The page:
In this issue
April 9, 2014

Jonathan Tobin: Why Did Kerry Lie About Israeli Blame?

Samuel G. Freedman: A resolution 70 years later for a father's unsettling legacy of ashes from Dachau

Jessica Ivins: A resolution 70 years later for a father's unsettling legacy of ashes from Dachau

Kim Giles: Asking for help is not weakness

Kathy Kristof and Barbara Hoch Marcus: 7 Great Growth Israeli Stocks

Matthew Mientka: How Beans, Peas, And Chickpeas Cleanse Bad Cholesterol and Lowers Risk of Heart Disease

Sabrina Bachai: 5 At-Home Treatments For Headaches

The Kosher Gourmet by Daniel Neman Have yourself a matzo ball: The secrets bubby never told you and recipes she could have never imagined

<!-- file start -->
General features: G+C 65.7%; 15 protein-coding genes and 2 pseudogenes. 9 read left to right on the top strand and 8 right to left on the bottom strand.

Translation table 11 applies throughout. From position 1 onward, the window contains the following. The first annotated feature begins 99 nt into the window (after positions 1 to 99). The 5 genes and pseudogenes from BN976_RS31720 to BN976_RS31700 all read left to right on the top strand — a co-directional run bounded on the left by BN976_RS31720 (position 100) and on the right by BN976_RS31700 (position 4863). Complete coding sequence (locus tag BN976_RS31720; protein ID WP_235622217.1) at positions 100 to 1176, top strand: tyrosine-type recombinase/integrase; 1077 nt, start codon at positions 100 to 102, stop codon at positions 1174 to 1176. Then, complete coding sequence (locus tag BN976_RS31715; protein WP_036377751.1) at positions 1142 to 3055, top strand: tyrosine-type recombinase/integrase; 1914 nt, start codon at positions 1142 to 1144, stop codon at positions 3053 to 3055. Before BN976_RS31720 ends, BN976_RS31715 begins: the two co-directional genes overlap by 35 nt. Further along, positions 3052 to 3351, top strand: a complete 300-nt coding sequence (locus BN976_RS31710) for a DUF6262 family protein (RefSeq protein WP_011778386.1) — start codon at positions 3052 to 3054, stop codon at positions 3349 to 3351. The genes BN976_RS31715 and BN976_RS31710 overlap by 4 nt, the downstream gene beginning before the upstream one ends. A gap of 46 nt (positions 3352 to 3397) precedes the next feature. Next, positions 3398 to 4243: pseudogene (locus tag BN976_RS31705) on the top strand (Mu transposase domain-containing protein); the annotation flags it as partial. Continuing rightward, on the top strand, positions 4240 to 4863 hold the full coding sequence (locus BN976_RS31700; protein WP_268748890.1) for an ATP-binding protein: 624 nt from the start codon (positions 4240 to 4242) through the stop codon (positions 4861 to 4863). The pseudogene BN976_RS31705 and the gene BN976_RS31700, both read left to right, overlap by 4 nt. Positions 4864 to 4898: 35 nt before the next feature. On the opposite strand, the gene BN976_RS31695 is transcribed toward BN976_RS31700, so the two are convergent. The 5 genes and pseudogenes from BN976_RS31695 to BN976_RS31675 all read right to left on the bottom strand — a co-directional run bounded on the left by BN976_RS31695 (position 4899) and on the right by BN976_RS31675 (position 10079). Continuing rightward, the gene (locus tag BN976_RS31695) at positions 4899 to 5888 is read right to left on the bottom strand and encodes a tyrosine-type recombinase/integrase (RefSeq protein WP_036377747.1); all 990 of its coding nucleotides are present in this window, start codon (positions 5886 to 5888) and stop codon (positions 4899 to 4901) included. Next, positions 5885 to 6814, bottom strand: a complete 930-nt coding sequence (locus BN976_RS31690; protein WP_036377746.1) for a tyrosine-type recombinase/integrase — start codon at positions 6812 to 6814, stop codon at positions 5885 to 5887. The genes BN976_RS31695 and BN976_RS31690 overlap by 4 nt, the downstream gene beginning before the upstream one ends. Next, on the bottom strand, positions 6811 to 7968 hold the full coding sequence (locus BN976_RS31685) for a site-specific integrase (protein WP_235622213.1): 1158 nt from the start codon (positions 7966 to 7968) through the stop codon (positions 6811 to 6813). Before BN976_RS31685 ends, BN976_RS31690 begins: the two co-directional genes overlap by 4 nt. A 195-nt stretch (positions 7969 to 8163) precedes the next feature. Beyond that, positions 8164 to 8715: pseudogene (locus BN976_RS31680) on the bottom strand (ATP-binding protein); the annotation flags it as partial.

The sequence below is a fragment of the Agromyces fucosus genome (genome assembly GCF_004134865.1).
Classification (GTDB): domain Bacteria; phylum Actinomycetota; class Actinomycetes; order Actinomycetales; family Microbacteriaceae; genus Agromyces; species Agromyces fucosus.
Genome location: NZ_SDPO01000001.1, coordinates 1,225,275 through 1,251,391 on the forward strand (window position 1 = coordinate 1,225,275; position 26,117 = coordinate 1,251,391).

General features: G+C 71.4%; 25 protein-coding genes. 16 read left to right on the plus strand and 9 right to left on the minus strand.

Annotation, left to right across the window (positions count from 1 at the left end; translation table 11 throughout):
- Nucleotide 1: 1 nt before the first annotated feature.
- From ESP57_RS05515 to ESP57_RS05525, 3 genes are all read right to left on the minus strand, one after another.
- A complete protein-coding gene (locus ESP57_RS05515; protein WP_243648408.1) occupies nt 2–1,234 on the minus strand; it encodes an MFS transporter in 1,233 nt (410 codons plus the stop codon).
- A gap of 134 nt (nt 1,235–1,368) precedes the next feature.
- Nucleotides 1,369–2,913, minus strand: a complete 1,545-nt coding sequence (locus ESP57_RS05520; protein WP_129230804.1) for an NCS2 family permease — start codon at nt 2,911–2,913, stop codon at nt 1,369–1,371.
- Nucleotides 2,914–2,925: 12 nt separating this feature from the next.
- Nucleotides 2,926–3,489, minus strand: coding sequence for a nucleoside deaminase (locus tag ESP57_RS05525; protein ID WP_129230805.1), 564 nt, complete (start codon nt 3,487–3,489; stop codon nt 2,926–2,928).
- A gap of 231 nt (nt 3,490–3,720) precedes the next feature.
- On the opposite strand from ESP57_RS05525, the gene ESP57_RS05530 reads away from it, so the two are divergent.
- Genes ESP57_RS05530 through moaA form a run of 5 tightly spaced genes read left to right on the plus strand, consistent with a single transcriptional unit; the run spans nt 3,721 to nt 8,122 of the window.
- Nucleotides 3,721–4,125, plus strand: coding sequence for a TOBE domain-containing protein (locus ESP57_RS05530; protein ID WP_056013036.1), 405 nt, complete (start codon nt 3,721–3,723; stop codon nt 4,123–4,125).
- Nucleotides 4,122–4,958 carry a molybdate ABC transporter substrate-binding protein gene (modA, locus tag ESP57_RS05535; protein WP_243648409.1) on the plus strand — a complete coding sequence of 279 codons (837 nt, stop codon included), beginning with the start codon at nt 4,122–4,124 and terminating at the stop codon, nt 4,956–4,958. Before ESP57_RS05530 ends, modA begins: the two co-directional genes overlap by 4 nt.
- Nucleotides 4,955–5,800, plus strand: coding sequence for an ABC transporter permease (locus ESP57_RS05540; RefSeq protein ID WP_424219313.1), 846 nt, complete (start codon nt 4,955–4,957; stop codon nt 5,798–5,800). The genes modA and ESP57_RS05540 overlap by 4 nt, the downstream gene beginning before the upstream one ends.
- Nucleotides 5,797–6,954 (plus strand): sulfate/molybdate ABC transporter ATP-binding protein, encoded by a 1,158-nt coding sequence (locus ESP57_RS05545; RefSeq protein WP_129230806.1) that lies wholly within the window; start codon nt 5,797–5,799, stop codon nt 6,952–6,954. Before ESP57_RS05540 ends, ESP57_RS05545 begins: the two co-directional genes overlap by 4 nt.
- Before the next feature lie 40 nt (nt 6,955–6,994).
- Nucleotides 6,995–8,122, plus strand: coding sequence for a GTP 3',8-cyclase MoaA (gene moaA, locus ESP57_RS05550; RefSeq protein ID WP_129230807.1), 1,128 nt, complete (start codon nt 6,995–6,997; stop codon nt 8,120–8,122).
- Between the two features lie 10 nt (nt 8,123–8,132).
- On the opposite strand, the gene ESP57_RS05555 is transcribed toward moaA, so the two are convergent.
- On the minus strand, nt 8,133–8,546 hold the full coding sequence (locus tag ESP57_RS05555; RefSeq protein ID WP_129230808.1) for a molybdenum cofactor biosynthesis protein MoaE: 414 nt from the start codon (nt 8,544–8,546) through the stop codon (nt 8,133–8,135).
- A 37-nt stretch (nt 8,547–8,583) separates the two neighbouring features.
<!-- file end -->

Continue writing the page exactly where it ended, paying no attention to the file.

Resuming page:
April 8, 2014

Lori Nawyn: At Your Wit's End and Back: Finding Peace

Susan B. Garland and Rachel L. Sheedy: Strategies Married Couples Can Use to Boost Benefits

David Muhlbaum: Smart Tax Deductions Non-Itemizers Can Claim

Jill Weisenberger, M.S., R.D.N., C.D.E : Before You Lose Your Mental Edge

Dana Dovey: Coffee Drinkers Rejoice! Your Cup Of Joe Can Prevent Death From Liver Disease

Chris Weller: Electric 'Thinking Cap' Puts Your Brain Power Into High Gear

The Kosher Gourmet by Marlene Parrish A gift of hazelnuts keeps giving --- for a variety of nutty recipes: Entree, side, soup, dessert

April 4, 2014

Rabbi David Gutterman: The Word for Nothing Means Everything

Charles Krauthammer: Kerry's folly, Chapter 3

Amy Peterson: A life of love: How to build lasting relationships with your children

John Ericson: Older Women: Save Your Heart, Prevent Stroke Don't Drink Diet

John Ericson: Why 50 million Americans will still have spring allergies after taking meds